I also use the seasonal change to cull outdated pieces. I'm a ruthless editor for some reason. I love to get rid of clothes almost as much as I like buying/sewing them. Weird, huh?

  • Franca

    I second that about UK weather! Though I do move my jumpers to a drawer in summer, and hang them up in winter. They are always relatively easily accessible though.

    I also do a wardrobe tidy every 2-3 months (I let it go to mess in between unfortunatley) and that reminds me of all the clothes I have. Also having a visual diary of all my more interesting pieces via my blog reminds me to wear stuff that I haven't put on in a while.

    I think it does help to put an absolute limit on the amount of clothes you have. For me, that is the size of my wardrobe, I don't store anywhere else, and if it gets too full, I just have to get rid of stuff.

  • gingerR

    I'm on about the same schedule as Sal.

    I have big plastic boxes from Target I store things in to keep moths and dust out. I used to use brightly colored cardboard but they'd fall apart after a few seasons and didn't stack well. I like boxes that are transparent best because I can see what's inside.

    I try to store like things together. All my workout gear for a season is in one box. That way if I need long pants on an early fall day when I'm still mostly wearing shorts I can locate them without going through everything.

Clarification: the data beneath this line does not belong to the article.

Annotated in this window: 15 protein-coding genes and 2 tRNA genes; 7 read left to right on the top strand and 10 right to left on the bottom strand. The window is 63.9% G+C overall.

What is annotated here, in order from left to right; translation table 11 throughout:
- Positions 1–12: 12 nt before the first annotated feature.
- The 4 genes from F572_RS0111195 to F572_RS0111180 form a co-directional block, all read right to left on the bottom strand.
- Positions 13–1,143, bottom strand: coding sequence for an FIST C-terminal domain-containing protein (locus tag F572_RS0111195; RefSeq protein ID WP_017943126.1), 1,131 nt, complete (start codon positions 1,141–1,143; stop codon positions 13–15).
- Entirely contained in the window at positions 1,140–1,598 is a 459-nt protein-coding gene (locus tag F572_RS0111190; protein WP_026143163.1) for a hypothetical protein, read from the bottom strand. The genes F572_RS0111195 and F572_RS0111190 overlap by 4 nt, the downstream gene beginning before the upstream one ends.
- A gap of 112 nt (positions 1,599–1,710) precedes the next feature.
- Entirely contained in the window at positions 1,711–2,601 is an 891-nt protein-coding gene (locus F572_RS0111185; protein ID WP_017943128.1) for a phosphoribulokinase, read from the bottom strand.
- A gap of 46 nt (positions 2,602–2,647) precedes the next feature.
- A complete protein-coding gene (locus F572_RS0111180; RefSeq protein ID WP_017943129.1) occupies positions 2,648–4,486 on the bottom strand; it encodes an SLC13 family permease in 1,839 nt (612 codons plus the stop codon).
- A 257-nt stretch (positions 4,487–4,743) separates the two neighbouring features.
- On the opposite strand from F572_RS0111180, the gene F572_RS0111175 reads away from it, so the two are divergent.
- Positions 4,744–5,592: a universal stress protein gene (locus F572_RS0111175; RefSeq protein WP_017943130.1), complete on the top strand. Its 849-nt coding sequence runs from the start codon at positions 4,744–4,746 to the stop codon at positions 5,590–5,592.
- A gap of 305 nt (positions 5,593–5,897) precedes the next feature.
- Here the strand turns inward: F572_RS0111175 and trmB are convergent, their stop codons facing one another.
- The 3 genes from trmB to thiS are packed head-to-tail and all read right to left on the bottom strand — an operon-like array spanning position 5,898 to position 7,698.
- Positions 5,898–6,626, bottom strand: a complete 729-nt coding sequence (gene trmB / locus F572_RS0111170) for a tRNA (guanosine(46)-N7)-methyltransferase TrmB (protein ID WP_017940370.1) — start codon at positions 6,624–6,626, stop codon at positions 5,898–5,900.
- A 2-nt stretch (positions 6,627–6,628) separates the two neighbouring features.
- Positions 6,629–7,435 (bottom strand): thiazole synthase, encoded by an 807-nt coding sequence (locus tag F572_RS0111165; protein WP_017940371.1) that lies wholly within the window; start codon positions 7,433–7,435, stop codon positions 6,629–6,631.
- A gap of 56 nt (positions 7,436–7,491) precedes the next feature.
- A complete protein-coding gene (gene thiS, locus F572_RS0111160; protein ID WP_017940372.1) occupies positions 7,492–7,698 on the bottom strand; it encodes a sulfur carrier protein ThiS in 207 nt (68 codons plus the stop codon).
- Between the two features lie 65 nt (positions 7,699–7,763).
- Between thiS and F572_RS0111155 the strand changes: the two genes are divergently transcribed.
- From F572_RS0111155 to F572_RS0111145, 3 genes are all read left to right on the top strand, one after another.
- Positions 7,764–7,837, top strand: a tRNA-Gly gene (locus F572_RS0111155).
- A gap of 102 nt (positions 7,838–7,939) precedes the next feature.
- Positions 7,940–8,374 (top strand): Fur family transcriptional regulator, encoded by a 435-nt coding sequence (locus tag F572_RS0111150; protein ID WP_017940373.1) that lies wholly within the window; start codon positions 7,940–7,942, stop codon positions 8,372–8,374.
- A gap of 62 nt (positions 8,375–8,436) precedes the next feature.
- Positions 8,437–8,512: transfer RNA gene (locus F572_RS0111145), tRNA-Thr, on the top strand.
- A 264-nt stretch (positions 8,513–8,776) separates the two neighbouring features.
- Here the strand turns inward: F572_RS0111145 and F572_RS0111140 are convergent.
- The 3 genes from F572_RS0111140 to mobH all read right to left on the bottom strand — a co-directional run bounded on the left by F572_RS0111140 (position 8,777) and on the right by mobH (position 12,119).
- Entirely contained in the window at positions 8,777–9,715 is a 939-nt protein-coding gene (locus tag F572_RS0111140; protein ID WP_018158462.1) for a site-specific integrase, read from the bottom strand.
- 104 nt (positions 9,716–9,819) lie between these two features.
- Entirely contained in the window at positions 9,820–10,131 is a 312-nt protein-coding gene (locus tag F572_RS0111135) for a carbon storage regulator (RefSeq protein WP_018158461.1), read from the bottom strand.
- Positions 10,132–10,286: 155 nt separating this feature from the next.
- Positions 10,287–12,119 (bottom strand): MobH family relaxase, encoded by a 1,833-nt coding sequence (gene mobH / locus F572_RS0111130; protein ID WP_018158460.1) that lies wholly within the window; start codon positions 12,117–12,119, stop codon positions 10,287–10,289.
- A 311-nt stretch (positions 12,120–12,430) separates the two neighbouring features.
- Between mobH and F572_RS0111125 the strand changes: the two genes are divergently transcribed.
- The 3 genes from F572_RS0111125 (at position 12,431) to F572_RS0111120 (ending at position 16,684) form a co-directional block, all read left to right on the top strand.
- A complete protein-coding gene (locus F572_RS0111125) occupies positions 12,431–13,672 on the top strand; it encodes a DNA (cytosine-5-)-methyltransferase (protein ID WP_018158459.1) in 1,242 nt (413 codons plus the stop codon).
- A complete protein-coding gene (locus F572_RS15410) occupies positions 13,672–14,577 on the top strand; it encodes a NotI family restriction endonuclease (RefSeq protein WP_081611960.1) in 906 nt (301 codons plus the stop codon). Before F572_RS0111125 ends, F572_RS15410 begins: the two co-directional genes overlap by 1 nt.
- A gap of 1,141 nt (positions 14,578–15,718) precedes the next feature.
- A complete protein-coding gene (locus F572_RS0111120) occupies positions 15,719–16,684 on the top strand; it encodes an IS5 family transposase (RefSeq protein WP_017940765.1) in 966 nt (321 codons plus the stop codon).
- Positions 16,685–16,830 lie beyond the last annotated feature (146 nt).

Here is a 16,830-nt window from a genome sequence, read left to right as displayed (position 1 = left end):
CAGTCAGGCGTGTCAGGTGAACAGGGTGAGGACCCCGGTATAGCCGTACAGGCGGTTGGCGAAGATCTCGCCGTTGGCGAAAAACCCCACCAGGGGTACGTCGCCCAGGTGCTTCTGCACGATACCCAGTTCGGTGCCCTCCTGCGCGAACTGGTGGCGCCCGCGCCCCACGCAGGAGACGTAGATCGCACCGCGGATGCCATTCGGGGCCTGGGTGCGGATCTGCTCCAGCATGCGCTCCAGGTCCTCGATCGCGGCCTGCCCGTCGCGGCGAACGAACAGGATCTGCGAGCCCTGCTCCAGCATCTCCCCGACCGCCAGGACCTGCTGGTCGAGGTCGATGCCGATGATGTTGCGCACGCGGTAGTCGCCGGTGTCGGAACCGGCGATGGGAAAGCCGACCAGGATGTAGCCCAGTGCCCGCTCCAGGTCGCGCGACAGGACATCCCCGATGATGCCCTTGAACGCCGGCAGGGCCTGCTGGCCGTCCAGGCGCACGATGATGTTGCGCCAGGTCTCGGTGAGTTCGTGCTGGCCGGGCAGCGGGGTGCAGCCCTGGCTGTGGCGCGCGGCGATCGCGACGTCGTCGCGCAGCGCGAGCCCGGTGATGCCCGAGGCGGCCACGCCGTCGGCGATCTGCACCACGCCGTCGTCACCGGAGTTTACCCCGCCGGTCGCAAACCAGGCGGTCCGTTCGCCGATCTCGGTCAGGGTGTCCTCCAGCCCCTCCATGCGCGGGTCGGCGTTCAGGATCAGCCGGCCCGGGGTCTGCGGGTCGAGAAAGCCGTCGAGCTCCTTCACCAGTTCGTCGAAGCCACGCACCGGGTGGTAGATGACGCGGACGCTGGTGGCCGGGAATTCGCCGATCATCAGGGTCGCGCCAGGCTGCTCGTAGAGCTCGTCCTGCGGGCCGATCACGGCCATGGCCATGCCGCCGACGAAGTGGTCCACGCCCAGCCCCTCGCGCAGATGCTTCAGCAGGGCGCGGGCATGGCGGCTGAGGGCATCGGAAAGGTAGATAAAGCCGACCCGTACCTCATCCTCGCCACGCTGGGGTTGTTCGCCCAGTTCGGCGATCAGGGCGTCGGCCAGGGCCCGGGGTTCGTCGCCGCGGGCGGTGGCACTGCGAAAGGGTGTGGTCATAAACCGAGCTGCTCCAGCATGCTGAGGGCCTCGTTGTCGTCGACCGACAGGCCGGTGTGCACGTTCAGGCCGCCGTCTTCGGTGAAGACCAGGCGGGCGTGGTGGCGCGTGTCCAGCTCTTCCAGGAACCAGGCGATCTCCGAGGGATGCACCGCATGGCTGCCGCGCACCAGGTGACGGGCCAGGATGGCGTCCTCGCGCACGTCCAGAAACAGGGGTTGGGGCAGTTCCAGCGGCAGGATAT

I also keep clothes for vacations -hiking, mountains, beach- in a box for quick packing.

  • angie

    Yours is a super system, Sally! If you prefer a vast wardrobe, you absolutely have to be more organized about keeping an updated inventory list of sorts. AND, making sure you cycle through your clothing. This requires quite a lot of discipline – which you have!

    My wardrobe cycling system is different because I prefer to have fewer things. I share a small modern walk-in wardrobe with my husband. Absolutely all our stuff is in there accept for coats and underwear. We do not swap out seasons either. So at first glance, I can see everything that we have. No need to keep an inventory list when you can use your eyeballs. And when I add something new – I have to remove an item to keep the quantity of items constant. I feel I’ve failed if I overflow into another storage area. This system works for us!